In an odd coincidence, both Fitch Ratings and Moody's Investors Service published 12-page reports entitled, "2014 Outlook: Money Market Funds." Both have stable ratings outlooks on the sector and focus on pending regulatory changes and further consolidation, but Moody's also discusses low yields and profitability while Fitch comments on corporate cash and shrinking supply. Fitch writes in its press release, "Fitch Ratings says its rating outlook for money market funds (MMFs) globally is stable for 2014, underpinned by funds' conservative, active management of credit, market, and liquidity risks. The outlook also reflects the status quo with respect to MMF regulations globally, as Fitch believes that any regulatory reform will take time to implement."
Crane Data released its December Money Fund Portfolio Holdings data earlier this week, and our latest collection of taxable money market securities, with data as of Nov. 30, 2013, shows a jump in Certificates of Deposits (CDs) and Treasuries, but drops in Repurchase Agreement (Repo) and Treasuries. Money market securities held by Taxable U.S. money funds overall (those tracked by Crane Data) decreased by $10.7 billion in November to $2.452 trillion. (Assets again shifted from Government and Treasury funds into Prime funds on concerns over the Treasury debt ceiling.) Portfolio assets declined by $9.4 billion in October, but rose by $55.3 billion in Sept., $1.1 billion in August and $68.9 billion in July. CDs increased their lead as the largest holding among taxable money funds, followed by Treasuries, Repo, CP, Agencies, Other, and VRDNs. Money funds' European-affiliated holdings inched lower to 30.0% on the decline in Repo holdings. Below, we review our latest portfolio holdings statistics.
Though the long-awaited Volcker Rule appears to have minimal direct impact on money funds and the money markets, there are a coupe areas where funds may be impacted. Citi's Vikram Rai wrote yesterday in a "Short Duration Strategy" Alert, an update entitled, "Final Volcker Rule Largely Positive for ABCP But Snags Some Conduits." He says, "Under the proposed Volcker rule, ABCP conduits would not have been covered by the loan securitization exclusion and would have been deemed covered funds. The Agencies have determined in the final rule to exclude from the definition of a covered fund an ABCP conduit that is a "qualifying asset-backed commercial paper conduit"." We excerpt from his piece below, and also quote from the ICI's Comment on the Volcker Rule.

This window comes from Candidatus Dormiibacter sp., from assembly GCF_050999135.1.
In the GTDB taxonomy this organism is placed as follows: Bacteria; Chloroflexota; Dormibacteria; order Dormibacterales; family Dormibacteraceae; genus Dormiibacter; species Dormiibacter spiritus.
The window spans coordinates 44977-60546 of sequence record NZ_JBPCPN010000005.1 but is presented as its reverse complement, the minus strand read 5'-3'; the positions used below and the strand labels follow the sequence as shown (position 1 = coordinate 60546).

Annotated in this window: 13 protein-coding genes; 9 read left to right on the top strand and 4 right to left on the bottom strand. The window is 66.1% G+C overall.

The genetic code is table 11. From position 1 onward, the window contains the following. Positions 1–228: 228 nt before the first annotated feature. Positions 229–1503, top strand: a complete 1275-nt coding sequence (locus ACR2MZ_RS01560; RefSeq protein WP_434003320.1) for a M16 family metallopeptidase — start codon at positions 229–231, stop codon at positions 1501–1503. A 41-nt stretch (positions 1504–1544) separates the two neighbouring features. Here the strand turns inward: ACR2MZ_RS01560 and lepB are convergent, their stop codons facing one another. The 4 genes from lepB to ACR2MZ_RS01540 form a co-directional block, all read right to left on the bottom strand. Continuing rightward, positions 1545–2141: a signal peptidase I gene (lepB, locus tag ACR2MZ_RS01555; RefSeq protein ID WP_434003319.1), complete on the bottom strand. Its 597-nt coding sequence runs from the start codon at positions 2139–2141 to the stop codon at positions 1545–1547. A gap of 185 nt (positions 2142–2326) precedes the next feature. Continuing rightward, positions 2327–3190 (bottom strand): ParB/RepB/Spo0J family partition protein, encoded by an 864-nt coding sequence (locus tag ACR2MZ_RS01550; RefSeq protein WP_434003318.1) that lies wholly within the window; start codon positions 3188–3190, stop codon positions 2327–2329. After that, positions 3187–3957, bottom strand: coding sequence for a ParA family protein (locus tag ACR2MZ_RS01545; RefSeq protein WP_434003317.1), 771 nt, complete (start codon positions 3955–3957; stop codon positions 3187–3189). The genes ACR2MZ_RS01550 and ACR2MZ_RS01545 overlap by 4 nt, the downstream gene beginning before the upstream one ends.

As we mentioned Friday, our latest Money Fund Intelligence newsletter discusses the rebound in money fund assets over the past 6 months, which has continued into December, and the breaking of the $2.7 trillion level. Our lead December article, "Money Fund Assets Retake $2.7 Trillion; Flat Again in '13," says, "Money market mutual fund assets will be up slightly, but basically flat, for the second year in a row in 2013. However, these minor gains (up $24B YTD and up $10B in 2012) were the result of big declines in the first half of the year, followed by strong growth in the second half. This is a similar pattern to what we saw in 2012. But it's unclear whether this is a change in seasonality or is due to special factors."
Wells Fargo Advantage Money Funds' latest Portfolio Manager Commentary "Overview, strategy, and outlook" discusses the Treasury's pending FRN program. It tells us, "On November 6, the U.S. Treasury announced it would conduct its first auction of floating-rate notes (FRNs) on January 29, 2014. This is a notable event because it is the Treasury's first new product in 17 years. The FRNs will have a maturity of two years and an interest rate that resets daily based on the most recent 13-week Treasury bill (T-bill) auction rate plus or minus a spread that is set at the auction. The first auction is expected to be for an amount of $10 billion to $15 billion, with additional sales of the same issue, called reopenings, at the end of each of the next two months, for a total issue size of perhaps $40 billion. This auction schedule would allow for four distinct maturities, totaling in excess of $150 billion, to be issued each year."
The December issue of Crane Data's Money Fund Intelligence was sent out to subscribers on Friday morning. The latest edition of our flagship monthly newsletter features the articles: "Money Fund Assets Retake $2.7 Trillion; Flat Again in '13," which reviews the growth of money fund assets over recent months and cycles of 2012 and 2013; "Northern Rethinks Cash: Interview with Peter Yi," which discusses money markets and enhanced cash with the Chicago manager; and, "MMF MNAVs Not Floating," which reviews the disclosure of market net asset values since the beginning of 2013. We've also updated our Money Fund Wisdom database query system with Nov. 30, 2013, performance statistics and rankings, and will be sending out our MFI XLS shortly. (MFI, MFI XLS and our Crane Index products are available to subscribers at our Content center.) Our November 30 Money Fund Portfolio Holdings are scheduled to go out on Tuesday, Dec. 10.